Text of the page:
BOOK CLUB: The Stoning

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“The Stoning” by Peter Papathanasiou plays with your expectations of a crime novel, even as it uses many familiar tropes. I loved this; it’s a novel with layers that asks readers to take a hard look at some uncomfortable things.

In Cobb, a tiny town in Victoria so rural that it’s essentially the outback, Molly Abbott has been stoned to death. Apart from the horrific nature of the crime, Molly was youngish, pretty, well liked, and a kindergarten teacher.

It’s just the sort of crime that could become inconveniently high profile; not something the authorities want, with a detention centre in town. So Detective Sergeant George Manolis is despatched from Melbourne to help solve the crime.

Manolis doesn’t particularly want the job; he suspects it was handed to him because he was born in Cobb. But he and his parents left decades ago, and he barely remembers the town. And like most fictional detectives, he’s got plenty of personal problems to occupy him without a sensitive secondment.

This is one of the ways Papathanasiou uses familiar tropes while simultaneously diverging from them. Manolis has the full complement of problems: a wife who’s left him, a toddler son he doesn’t see enough of, a recently deceased father he’s mourning, and the occasional bout of racism aimed at him.

Unlike most fictional detectives, he’s not obsessing about these most of the time. They sit in the background, occasionally rising to the surface when triggered by other events. This makes Manolis much more real; he’s just realistically complicated. Mostly, Manolis is concerned with what’s in front of him: a vicious crime, and the challenges Cobb presents to an investigator.

Here again, Papathanasiou uses a familiar trope: a town hostile to outsiders. Yet again he takes this in an unexpected direction. The sexism and harassment aimed at the sole female police officer are shocking, as is the violence directed at the young Indigenous police officer. This town doesn’t just reject physical outsiders: it rejects lifelong residents who don’t fit the narrow set of biases that define the “right” sort of person. Manolis, both a physical outsider and one whose Greek heritage makes him visibly different, is particularly objectionable.

Finally, there’s the investigation. We’re all familiar with a good police investigation: the tight procedures that govern them. To find ourselves in a small town with few resources, little concern about following procedures, limited interest in doing things properly, and a very low care factor about all these failures is quite shocking. Our expectation of a dedicated detective working through a set series of actions to find the murderer is subverted; Manolis tries, but he just… can’t. Procedure is out the window.

So we think we know what we’re in for, and Papathanasiou regularly subverts it. The skeleton of a classic crime story is here and provides the impetus for the plot. But much of the flesh of the story is unexpected and challenging.
Readers are asked to confront their own prejudices.

How do you make judgements about people? How much is preconceived, how much is gossip, how much is misinformation? Do you think someone is automatically wrong if they don’t do what you think they should? There are plenty of judgements in here, about refugees, women, migrants, Indigenous people. Some will seem shocking to a reader who considers themself unprejudiced, and yet this is very real.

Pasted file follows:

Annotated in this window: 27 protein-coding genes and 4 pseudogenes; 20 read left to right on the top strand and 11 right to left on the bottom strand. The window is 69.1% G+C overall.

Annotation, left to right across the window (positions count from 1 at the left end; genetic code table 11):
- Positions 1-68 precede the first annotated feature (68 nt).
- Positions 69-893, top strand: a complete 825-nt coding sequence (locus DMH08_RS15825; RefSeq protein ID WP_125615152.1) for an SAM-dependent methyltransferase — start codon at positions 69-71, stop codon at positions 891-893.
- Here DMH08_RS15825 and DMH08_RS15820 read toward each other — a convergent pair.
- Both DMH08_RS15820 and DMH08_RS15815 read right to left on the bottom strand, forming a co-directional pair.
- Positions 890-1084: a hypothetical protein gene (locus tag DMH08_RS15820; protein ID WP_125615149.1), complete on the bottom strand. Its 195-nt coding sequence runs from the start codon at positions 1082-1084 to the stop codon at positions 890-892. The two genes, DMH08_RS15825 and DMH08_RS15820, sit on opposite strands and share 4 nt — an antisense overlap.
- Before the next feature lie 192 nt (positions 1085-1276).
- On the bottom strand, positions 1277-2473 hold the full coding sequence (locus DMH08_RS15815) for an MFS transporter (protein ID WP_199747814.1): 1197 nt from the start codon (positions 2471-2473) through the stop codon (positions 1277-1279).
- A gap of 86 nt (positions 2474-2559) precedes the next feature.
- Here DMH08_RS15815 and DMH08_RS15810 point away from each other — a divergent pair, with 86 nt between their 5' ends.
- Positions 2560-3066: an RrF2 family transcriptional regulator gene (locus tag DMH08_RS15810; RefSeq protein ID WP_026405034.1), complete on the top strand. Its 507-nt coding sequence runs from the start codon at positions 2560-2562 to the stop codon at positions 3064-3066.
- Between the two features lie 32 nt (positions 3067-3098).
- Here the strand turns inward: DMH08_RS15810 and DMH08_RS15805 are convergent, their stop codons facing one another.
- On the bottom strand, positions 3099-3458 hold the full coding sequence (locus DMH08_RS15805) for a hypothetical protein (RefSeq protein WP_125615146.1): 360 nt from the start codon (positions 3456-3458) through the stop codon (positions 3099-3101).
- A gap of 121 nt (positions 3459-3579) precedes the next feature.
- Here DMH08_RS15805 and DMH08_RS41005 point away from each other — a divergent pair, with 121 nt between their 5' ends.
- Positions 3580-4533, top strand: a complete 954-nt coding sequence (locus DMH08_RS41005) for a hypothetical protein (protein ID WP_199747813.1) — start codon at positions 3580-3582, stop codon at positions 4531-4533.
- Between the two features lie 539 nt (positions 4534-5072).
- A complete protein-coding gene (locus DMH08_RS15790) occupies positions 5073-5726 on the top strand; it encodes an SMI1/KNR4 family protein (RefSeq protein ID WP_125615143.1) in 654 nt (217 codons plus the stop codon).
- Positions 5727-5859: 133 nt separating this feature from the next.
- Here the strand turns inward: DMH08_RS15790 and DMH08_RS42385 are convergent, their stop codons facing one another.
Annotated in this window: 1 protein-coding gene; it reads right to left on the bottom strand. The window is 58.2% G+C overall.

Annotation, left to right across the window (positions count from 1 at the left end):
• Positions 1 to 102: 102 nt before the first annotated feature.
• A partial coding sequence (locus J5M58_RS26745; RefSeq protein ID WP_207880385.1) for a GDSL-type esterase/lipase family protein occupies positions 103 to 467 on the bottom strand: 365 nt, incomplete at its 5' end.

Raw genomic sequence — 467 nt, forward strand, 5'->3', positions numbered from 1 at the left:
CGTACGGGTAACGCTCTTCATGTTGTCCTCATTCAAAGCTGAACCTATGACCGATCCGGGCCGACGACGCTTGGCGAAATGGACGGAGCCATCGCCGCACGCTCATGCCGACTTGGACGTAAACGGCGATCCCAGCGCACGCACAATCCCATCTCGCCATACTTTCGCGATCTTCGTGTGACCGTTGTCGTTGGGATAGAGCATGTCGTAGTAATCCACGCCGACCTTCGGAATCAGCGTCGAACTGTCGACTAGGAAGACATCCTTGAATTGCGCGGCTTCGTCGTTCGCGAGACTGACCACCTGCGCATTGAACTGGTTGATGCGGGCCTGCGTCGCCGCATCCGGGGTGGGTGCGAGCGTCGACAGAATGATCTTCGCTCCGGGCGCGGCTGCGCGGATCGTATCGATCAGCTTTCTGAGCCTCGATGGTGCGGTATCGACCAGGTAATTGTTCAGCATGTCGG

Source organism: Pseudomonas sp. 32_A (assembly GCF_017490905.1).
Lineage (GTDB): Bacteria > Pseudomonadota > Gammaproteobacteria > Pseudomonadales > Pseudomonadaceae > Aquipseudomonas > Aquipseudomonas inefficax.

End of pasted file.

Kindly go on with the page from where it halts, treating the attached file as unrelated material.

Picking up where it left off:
If the novel has a flaw, it’s that Molly Abbott never really comes to life. As the investigation proceeds, we find out more about her. But for me, she never became a fully rounded character. I prefer novels where the victim feels like a real person, not a prop. However, there’s a lot going on in the novel, and many readers will be too absorbed in that, and in the mystery of Molly’s death, to worry about her life.

Despite dealing with a lot of challenging issues, and being quite dark in places, this is easy to read. It’s not an overly long novel, and the writing style absorbs you so thoroughly that pages zip by.

This is a challenging novel that confronts multiple forms of prejudice and prods the reader in sometimes uncomfortable places. There’s a solid crime plot in here too, but for me, the social commentary and subversion of popular tropes were what really made this novel outstanding.

I thoroughly enjoyed it, and both crime readers and readers interested in social commentary wrapped in a good story should too.

A selection of our Beauty and Lace Club Members are reading The Stoning by Peter Papathanasiou. You can read their comments below, or add your own review.

8 thoughts on “BOOK CLUB: The Stoning

  1. Thank you Beauty and Lace for giving me the opportunity to read this fantastic book. It was a great read, I had trouble putting it down. Such an interesting story.

  2. Detective Manolis returns to his home town of Cobb to investigate the brutal murder of the local primary school teacher, Molly.
    Cobb is not a pleasant town to be in, the locals spend all of their time and money at the local pubs(one for white people and one for black), including the on duty police officers!
    Crime, racism and discrimination run rampant in this isolated, dilapidated town.
    This book gives an interesting if not dark and depressing insight in to this neglected community.